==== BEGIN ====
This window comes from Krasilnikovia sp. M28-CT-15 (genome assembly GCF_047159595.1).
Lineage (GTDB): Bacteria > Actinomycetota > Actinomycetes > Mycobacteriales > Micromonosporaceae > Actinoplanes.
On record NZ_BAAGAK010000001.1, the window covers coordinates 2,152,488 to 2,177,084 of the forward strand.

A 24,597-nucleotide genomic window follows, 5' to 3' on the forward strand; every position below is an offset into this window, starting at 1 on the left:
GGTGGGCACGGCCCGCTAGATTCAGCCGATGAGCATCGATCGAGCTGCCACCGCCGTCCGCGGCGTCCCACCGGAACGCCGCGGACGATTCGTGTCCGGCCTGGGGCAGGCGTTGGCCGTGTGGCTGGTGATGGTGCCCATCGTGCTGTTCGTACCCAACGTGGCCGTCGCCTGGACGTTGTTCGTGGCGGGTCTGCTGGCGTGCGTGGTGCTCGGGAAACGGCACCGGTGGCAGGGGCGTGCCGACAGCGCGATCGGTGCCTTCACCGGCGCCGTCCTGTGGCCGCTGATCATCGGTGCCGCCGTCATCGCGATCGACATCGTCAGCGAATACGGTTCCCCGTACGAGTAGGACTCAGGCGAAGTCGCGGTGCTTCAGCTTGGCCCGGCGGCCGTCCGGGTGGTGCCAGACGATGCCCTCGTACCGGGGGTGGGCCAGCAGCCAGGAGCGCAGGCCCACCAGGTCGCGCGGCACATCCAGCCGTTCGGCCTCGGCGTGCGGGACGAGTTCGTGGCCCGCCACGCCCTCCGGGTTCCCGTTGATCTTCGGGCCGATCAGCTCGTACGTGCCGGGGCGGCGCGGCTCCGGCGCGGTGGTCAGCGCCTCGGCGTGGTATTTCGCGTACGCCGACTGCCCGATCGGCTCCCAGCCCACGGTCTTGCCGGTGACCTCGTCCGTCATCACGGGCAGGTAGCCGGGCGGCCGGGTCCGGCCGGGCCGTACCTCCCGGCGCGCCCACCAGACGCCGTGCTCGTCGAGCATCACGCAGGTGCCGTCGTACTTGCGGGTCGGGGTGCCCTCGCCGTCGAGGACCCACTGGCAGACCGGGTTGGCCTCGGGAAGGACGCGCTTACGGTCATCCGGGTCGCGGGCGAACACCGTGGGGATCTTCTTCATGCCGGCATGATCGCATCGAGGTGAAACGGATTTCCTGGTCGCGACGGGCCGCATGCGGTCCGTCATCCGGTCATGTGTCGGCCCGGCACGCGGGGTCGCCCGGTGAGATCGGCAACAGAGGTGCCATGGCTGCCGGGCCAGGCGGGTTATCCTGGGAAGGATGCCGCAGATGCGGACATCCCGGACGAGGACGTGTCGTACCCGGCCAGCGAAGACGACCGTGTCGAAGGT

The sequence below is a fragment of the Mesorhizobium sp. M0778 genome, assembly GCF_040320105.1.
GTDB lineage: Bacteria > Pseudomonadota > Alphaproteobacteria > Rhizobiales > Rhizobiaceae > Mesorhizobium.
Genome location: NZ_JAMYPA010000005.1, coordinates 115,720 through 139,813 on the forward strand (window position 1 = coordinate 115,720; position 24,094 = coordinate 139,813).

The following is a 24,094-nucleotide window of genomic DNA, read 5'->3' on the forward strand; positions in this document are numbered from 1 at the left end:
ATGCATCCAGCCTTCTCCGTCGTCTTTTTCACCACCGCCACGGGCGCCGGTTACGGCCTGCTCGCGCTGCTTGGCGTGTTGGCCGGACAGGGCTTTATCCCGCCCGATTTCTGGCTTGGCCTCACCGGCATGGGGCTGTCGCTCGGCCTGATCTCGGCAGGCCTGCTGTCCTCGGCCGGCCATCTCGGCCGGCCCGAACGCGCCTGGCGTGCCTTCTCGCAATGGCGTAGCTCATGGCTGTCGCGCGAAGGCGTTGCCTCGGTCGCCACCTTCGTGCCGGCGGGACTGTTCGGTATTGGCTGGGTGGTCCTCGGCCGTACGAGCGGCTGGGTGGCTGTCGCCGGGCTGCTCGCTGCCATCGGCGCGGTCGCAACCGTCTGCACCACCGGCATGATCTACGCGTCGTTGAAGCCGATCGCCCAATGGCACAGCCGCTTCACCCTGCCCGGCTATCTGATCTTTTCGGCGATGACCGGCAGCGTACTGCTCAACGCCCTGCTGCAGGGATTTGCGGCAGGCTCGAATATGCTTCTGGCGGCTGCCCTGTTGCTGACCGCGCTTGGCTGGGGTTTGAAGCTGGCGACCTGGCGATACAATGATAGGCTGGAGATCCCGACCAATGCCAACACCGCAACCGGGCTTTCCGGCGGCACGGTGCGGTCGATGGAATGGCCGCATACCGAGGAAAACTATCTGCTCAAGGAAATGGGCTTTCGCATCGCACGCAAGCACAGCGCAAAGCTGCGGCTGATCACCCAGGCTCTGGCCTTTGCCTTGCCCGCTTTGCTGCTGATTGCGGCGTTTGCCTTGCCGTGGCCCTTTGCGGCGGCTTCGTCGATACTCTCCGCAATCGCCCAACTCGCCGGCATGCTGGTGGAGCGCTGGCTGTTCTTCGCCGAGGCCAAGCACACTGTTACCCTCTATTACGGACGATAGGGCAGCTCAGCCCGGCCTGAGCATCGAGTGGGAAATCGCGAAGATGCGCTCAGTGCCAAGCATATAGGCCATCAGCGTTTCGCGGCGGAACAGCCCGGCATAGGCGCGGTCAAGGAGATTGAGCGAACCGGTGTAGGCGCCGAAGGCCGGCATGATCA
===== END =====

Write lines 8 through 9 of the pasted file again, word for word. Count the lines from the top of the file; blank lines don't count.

Genome location: NZ_JAMYPA010000005.1, coordinates 115,720 through 139,813 on the forward strand (window position 1 = coordinate 115,720; position 24,094 = coordinate 139,813).

The following is a 24,094-nucleotide window of genomic DNA, read 5'->3' on the forward strand; positions in this document are numbered from 1 at the left end: